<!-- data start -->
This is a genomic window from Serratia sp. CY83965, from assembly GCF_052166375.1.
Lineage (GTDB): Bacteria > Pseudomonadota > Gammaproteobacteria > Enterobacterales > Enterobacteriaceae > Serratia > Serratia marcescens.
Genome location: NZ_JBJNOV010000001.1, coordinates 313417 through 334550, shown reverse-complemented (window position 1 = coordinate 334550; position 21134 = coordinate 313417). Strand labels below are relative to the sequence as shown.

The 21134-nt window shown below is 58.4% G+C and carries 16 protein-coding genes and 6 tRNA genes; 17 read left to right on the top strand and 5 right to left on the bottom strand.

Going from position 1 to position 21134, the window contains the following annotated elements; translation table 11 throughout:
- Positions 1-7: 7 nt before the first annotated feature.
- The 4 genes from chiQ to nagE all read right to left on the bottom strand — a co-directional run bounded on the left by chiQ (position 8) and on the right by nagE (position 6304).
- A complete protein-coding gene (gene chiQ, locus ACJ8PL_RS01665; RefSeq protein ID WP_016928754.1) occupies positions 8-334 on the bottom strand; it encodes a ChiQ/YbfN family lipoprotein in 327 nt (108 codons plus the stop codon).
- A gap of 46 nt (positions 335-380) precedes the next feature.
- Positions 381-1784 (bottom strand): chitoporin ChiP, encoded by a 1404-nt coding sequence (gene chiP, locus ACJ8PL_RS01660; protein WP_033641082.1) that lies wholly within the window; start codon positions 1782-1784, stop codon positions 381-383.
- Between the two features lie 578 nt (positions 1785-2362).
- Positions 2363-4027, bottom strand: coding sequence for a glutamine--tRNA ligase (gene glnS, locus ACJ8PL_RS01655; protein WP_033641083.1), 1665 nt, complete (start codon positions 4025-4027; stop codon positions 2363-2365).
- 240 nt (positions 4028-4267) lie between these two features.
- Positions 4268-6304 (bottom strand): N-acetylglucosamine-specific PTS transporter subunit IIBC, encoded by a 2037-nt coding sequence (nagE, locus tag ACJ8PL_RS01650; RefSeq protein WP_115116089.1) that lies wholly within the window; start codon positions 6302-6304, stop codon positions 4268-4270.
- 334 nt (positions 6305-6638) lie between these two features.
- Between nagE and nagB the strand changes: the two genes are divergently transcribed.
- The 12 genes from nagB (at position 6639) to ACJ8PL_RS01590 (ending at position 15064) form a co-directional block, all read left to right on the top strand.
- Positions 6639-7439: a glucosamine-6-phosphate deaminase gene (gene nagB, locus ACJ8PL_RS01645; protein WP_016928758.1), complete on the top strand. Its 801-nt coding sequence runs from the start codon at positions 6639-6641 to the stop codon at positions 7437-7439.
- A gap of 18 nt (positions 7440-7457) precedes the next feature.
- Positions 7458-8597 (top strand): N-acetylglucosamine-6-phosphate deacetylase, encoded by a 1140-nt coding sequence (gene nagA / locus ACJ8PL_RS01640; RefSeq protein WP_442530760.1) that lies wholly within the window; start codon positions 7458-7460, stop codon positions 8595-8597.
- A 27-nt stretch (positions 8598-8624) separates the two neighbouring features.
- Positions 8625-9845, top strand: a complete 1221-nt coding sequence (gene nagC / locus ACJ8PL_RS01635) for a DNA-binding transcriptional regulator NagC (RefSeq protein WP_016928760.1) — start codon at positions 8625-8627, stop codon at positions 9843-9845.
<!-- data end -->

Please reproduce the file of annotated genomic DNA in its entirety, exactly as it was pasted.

This is a genomic window from Serratia sp. CY83965, from assembly GCF_052166375.1.
Lineage (GTDB): Bacteria > Pseudomonadota > Gammaproteobacteria > Enterobacterales > Enterobacteriaceae > Serratia > Serratia marcescens.
Genome location: NZ_JBJNOV010000001.1, coordinates 313417 through 334550, shown reverse-complemented (window position 1 = coordinate 334550; position 21134 = coordinate 313417). Strand labels below are relative to the sequence as shown.

The 21134-nt window shown below is 58.4% G+C and carries 16 protein-coding genes and 6 tRNA genes; 17 read left to right on the top strand and 5 right to left on the bottom strand.

Going from position 1 to position 21134, the window contains the following annotated elements; translation table 11 throughout:
- Positions 1-7: 7 nt before the first annotated feature.
- The 4 genes from chiQ to nagE all read right to left on the bottom strand — a co-directional run bounded on the left by chiQ (position 8) and on the right by nagE (position 6304).
- A complete protein-coding gene (gene chiQ, locus ACJ8PL_RS01665; RefSeq protein ID WP_016928754.1) occupies positions 8-334 on the bottom strand; it encodes a ChiQ/YbfN family lipoprotein in 327 nt (108 codons plus the stop codon).
- A gap of 46 nt (positions 335-380) precedes the next feature.
- Positions 381-1784 (bottom strand): chitoporin ChiP, encoded by a 1404-nt coding sequence (gene chiP, locus ACJ8PL_RS01660; protein WP_033641082.1) that lies wholly within the window; start codon positions 1782-1784, stop codon positions 381-383.
- Between the two features lie 578 nt (positions 1785-2362).
- Positions 2363-4027, bottom strand: coding sequence for a glutamine--tRNA ligase (gene glnS, locus ACJ8PL_RS01655; protein WP_033641083.1), 1665 nt, complete (start codon positions 4025-4027; stop codon positions 2363-2365).
- 240 nt (positions 4028-4267) lie between these two features.
- Positions 4268-6304 (bottom strand): N-acetylglucosamine-specific PTS transporter subunit IIBC, encoded by a 2037-nt coding sequence (nagE, locus tag ACJ8PL_RS01650; RefSeq protein WP_115116089.1) that lies wholly within the window; start codon positions 6302-6304, stop codon positions 4268-4270.
- 334 nt (positions 6305-6638) lie between these two features.
- Between nagE and nagB the strand changes: the two genes are divergently transcribed.
- The 12 genes from nagB (at position 6639) to ACJ8PL_RS01590 (ending at position 15064) form a co-directional block, all read left to right on the top strand.
- Positions 6639-7439: a glucosamine-6-phosphate deaminase gene (gene nagB, locus ACJ8PL_RS01645; protein WP_016928758.1), complete on the top strand. Its 801-nt coding sequence runs from the start codon at positions 6639-6641 to the stop codon at positions 7437-7439.
- A gap of 18 nt (positions 7440-7457) precedes the next feature.
- Positions 7458-8597 (top strand): N-acetylglucosamine-6-phosphate deacetylase, encoded by a 1140-nt coding sequence (gene nagA / locus ACJ8PL_RS01640; RefSeq protein WP_442530760.1) that lies wholly within the window; start codon positions 7458-7460, stop codon positions 8595-8597.
- A 27-nt stretch (positions 8598-8624) separates the two neighbouring features.
- Positions 8625-9845, top strand: a complete 1221-nt coding sequence (gene nagC / locus ACJ8PL_RS01635) for a DNA-binding transcriptional regulator NagC (RefSeq protein WP_016928760.1) — start codon at positions 8625-8627, stop codon at positions 9843-9845.